How Can I Help My Allergic Child Pay Attention In School?

How Can I Help My Allergic Child Pay Attention In School?

Back to school time is also peak ragweed allergy season. Allergic sneezing, itchy, watering eyes, coughing and medicine-induced drowsiness can take a toll on your child’s ability to pay attention in school. Allergic disease may affect up to 15% of all children in the 6-7 years age range, and up to one-third of the population in the 13-14 years age range. Allergic rhinitis is presently the most common chronic disorder in the pediatric population, and can affect learning as a consequence of the frequent sleep disturbances and resulting daytime sleepiness.

Impact on health and attendance

The AAAAI reports 80% of patients with seasonal allergies experience sleep problems, which can lead to fatigue, loss of concentration and poor performance at school and work. Over 16.7 million visits to office-based physicians each year are due to allergic rhinitis. Lost work and school days, medications and physician office visits related to allergic rhinitis total more than $3 billion annually in the United States. Some studies indicate that allergic rhinitis impairs activities such as visual coordination, retention capacity or short term memory, reaction time, psychomotor speed, vigilance and attention. This can result in professional and school activity problems. A secondary effect of all this is school absenteeism, “presenteeism” (inattention, distraction, lack of concentration), irritability and restlessness, mood disturbances, and even social and family problems that can further contribute to worsen school performance.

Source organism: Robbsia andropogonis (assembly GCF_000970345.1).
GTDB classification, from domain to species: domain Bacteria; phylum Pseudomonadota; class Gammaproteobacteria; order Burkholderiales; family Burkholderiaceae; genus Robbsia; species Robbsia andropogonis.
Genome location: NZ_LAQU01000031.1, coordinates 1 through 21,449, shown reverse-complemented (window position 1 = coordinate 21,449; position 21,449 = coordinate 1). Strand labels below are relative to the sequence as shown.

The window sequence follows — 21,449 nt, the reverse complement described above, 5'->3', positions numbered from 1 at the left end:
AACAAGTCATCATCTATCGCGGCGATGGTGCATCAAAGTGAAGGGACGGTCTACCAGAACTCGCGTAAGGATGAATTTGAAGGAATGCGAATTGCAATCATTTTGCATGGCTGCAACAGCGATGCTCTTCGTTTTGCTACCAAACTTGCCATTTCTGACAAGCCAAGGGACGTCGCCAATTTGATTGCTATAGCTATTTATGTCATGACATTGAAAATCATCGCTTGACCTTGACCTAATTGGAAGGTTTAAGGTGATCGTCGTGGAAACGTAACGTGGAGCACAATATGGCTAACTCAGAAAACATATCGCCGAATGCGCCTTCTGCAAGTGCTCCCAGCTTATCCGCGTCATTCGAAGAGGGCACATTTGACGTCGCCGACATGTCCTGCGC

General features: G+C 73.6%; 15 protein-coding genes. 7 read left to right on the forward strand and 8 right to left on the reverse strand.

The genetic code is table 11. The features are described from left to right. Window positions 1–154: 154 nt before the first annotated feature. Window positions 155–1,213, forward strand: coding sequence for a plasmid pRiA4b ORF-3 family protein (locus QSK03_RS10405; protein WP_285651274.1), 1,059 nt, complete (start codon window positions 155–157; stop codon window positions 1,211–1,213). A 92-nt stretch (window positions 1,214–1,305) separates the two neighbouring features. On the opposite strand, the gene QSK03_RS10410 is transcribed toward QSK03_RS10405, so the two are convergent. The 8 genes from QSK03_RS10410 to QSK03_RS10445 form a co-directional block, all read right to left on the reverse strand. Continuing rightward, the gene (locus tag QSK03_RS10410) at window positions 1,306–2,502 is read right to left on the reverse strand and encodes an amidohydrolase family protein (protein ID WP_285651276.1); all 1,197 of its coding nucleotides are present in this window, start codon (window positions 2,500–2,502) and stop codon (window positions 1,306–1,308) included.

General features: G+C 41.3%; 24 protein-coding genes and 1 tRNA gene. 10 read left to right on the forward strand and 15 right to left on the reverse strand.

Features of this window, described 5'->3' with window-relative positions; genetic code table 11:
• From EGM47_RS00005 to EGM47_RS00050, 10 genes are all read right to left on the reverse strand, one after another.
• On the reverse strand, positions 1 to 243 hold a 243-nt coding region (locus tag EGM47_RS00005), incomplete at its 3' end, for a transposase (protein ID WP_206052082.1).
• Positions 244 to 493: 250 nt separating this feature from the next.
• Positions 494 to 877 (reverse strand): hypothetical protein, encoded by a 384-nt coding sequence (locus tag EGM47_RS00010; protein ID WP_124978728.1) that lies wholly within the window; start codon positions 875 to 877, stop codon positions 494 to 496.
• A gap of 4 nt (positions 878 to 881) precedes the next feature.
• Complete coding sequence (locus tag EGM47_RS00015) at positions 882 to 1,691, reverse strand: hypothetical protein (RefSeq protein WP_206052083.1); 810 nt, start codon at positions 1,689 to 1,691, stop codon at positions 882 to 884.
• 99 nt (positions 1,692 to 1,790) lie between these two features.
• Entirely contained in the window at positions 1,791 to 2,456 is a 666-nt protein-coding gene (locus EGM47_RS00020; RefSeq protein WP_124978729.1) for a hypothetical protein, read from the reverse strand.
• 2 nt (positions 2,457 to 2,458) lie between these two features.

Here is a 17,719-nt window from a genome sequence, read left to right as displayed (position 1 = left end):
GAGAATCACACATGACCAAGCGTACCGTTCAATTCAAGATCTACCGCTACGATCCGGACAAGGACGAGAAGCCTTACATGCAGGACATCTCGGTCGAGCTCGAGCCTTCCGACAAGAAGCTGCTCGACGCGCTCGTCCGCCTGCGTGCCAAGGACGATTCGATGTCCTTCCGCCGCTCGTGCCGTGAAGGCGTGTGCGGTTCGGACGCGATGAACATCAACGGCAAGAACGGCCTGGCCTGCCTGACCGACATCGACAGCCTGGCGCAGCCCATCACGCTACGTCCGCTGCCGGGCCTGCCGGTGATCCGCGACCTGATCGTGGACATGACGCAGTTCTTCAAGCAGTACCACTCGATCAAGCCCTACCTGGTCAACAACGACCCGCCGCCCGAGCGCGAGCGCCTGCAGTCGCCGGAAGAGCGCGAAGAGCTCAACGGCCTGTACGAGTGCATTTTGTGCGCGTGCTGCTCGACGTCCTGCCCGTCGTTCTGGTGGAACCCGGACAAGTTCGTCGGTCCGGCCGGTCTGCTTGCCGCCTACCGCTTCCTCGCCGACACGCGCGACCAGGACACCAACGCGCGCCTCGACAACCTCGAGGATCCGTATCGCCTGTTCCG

How you can help your child

Effective management of allergic rhinitis can reduce the impact of the disease on the future health of children and adolescents, avoid complications, and improve quality of life and school performance – though certain drugs, particularly the classical antihistamines, can produce unacceptable side effects that may further worsen school performance. To control allergies, a parent must first identify them. Careful observation is one way to determine “Triggers” of allergy symptoms. Allergy skin testing is more precise. Newer over-the-counter antihistamines such as loratadine or fexofenadine can be effective in milder cases. Consult your pharmacist. If simple measures are not completely eliminating symptoms, consider seeing an allergist.

Contact us today to learn how to help your allergic child avoid allergy-induced academic lags.

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